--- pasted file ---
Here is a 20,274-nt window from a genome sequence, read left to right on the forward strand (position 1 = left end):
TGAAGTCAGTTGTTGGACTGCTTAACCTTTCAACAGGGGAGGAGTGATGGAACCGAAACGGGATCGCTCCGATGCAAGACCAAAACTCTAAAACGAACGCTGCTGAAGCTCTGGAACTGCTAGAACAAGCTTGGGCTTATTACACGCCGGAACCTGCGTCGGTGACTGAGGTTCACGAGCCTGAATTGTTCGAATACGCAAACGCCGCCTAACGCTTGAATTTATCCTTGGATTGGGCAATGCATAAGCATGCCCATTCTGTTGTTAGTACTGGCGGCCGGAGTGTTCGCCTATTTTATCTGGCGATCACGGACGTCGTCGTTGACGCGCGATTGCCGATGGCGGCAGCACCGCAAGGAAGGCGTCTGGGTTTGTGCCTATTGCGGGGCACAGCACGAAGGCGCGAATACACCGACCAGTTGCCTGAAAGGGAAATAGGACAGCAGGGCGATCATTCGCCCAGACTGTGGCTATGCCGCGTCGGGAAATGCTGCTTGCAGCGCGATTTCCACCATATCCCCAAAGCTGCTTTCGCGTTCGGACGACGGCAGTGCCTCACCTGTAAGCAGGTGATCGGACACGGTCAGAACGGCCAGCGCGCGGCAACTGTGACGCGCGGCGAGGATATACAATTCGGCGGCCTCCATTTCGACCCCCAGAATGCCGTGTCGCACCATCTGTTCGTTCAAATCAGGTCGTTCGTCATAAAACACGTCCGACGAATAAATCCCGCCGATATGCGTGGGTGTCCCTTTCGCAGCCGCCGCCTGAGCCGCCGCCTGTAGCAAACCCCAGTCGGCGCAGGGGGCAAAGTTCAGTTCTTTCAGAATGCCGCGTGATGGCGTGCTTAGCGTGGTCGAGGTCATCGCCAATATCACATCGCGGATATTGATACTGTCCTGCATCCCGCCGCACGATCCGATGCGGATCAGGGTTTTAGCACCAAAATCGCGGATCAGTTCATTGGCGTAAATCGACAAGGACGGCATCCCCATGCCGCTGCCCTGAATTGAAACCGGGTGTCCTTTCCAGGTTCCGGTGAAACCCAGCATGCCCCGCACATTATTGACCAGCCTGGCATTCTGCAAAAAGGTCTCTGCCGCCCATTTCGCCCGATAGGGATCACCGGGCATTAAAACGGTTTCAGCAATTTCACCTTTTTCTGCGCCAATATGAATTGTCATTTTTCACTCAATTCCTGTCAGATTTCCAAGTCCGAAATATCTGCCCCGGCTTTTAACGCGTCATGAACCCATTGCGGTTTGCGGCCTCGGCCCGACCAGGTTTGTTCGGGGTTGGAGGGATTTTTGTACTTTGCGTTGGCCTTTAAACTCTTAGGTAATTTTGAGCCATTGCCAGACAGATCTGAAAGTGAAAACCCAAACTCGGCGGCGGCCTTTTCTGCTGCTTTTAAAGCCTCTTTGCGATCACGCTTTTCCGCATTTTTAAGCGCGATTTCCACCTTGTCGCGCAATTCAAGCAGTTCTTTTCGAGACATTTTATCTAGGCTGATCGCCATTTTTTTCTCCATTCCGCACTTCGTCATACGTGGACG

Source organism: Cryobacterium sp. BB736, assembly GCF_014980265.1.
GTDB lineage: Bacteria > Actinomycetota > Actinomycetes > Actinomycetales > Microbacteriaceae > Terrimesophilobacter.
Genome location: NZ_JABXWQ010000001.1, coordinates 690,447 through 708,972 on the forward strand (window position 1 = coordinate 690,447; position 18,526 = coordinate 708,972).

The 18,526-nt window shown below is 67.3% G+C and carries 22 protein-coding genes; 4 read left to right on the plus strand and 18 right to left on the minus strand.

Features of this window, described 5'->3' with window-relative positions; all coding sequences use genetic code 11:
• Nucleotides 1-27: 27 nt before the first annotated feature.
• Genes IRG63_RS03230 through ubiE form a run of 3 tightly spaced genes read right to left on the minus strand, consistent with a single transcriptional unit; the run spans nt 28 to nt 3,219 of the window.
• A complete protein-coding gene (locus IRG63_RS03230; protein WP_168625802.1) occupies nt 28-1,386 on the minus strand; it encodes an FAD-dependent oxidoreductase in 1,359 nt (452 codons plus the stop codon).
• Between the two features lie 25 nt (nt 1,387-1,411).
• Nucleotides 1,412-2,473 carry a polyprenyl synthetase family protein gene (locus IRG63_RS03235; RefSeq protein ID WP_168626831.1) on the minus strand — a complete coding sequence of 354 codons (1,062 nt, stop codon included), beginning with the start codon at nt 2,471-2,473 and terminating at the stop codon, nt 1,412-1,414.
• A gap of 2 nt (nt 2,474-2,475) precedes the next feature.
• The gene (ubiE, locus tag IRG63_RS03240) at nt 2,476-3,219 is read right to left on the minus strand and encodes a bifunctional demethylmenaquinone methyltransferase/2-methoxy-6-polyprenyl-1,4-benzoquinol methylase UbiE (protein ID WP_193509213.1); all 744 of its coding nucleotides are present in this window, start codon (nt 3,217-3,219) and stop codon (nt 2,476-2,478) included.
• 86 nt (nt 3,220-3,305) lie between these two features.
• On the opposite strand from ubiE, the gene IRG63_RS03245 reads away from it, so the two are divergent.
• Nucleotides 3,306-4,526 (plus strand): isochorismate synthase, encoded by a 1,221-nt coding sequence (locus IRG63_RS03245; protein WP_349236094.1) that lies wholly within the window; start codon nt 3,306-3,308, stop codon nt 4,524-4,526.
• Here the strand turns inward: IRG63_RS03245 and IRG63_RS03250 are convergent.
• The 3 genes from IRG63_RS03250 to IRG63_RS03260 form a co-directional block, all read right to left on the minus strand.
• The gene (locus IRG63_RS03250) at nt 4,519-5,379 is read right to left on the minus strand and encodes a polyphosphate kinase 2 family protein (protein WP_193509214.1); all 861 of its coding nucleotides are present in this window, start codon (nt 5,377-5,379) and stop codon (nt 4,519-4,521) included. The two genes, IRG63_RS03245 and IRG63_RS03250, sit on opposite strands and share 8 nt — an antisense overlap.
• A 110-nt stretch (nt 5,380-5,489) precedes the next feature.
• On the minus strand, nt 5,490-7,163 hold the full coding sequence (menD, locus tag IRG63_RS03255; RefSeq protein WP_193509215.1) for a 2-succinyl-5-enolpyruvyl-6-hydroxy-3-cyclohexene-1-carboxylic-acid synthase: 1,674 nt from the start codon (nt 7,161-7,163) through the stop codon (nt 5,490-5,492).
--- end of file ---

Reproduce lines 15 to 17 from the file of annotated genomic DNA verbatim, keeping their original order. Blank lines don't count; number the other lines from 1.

• 86 nt (nt 3,220-3,305) lie between these two features.
• On the opposite strand from ubiE, the gene IRG63_RS03245 reads away from it, so the two are divergent.
• Nucleotides 3,306-4,526 (plus strand): isochorismate synthase, encoded by a 1,221-nt coding sequence (locus IRG63_RS03245; protein WP_349236094.1) that lies wholly within the window; start codon nt 3,306-3,308, stop codon nt 4,524-4,526.